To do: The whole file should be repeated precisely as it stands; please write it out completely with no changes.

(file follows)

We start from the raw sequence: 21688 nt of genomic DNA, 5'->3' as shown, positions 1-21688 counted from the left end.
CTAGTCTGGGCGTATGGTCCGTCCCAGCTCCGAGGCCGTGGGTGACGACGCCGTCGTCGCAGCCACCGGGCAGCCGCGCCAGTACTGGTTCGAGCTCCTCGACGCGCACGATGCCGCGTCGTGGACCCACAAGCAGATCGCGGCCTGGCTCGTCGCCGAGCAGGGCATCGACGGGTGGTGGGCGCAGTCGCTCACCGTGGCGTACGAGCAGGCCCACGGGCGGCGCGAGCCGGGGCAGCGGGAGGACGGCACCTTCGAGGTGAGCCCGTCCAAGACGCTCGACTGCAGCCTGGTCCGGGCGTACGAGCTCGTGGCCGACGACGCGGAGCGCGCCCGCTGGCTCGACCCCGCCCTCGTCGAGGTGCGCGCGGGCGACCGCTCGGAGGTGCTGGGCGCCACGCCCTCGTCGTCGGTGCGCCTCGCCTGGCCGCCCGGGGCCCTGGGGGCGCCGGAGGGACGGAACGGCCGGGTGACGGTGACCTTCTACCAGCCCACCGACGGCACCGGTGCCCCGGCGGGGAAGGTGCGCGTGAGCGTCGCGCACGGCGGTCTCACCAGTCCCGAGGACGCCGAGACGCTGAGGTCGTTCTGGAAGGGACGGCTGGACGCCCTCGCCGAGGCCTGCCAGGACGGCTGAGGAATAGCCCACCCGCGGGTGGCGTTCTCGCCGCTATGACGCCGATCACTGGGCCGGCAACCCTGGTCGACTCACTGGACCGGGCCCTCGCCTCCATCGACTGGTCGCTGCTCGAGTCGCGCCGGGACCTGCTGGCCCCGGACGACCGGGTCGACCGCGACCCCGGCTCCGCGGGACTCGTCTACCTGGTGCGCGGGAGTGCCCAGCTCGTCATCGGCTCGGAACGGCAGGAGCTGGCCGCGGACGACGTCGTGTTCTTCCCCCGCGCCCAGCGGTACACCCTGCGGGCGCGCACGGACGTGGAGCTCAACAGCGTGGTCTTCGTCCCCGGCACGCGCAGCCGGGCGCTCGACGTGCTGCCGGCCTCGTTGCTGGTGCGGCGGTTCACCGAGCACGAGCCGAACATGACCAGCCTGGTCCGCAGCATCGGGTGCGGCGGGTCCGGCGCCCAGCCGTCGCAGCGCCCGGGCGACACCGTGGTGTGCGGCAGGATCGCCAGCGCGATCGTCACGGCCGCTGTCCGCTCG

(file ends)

We start from the raw sequence: 21688 nt of genomic DNA, 5'->3' as shown, positions 1-21688 counted from the left end.
CTAGTCTGGGCGTATGGTCCGTCCCAGCTCCGAGGCCGTGGGTGACGACGCCGTCGTCGCAGCCACCGGGCAGCCGCGCCAGTACTGGTTCGAGCTCCTCGACGCGCACGATGCCGCGTCGTGGACCCACAAGCAGATCGCGGCCTGGCTCGTCGCCGAGCAGGGCATCGACGGGTGGTGGGCGCAGTCGCTCACCGTGGCGTACGAGCAGGCCCACGGGCGGCGCGAGCCGGGGCAGCGGGAGGACGGCACCTTCGAGGTGAGCCCGTCCAAGACGCTCGACTGCAGCCTGGTCCGGGCGTACGAGCTCGTGGCCGACGACGCGGAGCGCGCCCGCTGGCTCGACCCCGCCCTCGTCGAGGTGCGCGCGGGCGACCGCTCGGAGGTGCTGGGCGCCACGCCCTCGTCGTCGGTGCGCCTCGCCTGGCCGCCCGGGGCCCTGGGGGCGCCGGAGGGACGGAACGGCCGGGTGACGGTGACCTTCTACCAGCCCACCGACGGCACCGGTGCCCCGGCGGGGAAGGTGCGCGTGAGCGTCGCGCACGGCGGTCTCACCAGTCCCGAGGACGCCGAGACGCTGAGGTCGTTCTGGAAGGGACGGCTGGACGCCCTCGCCGAGGCCTGCCAGGACGGCTGAGGAATAGCCCACCCGCGGGTGGCGTTCTCGCCGCTATGACGCCGATCACTGGGCCGGCAACCCTGGTCGACTCACTGGACCGGGCCCTCGCCTCCATCGACTGGTCGCTGCTCGAGTCGCGCCGGGACCTGCTGGCCCCGGACGACCGGGTCGACCGCGACCCCGGCTCCGCGGGACTCGTCTACCTGGTGCGCGGGAGTGCCCAGCTCGTCATCGGCTCGGAACGGCAGGAGCTGGCCGCGGACGACGTCGTGTTCTTCCCCCGCGCCCAGCGGTACACCCTGCGGGCGCGCACGGACGTGGAGCTCAACAGCGTGGTCTTCGTCCCCGGCACGCGCAGCCGGGCGCTCGACGTGCTGCCGGCCTCGTTGCTGGTGCGGCGGTTCACCGAGCACGAGCCGAACATGACCAGCCTGGTCCGCAGCATCGGGTGCGGCGGGTCCGGCGCCCAGCCGTCGCAGCGCCCGGGCGACACCGTGGTGTGCGGCAGGATCGCCAGCGCGATCGTCACGGCCGCTGTCCGCTCG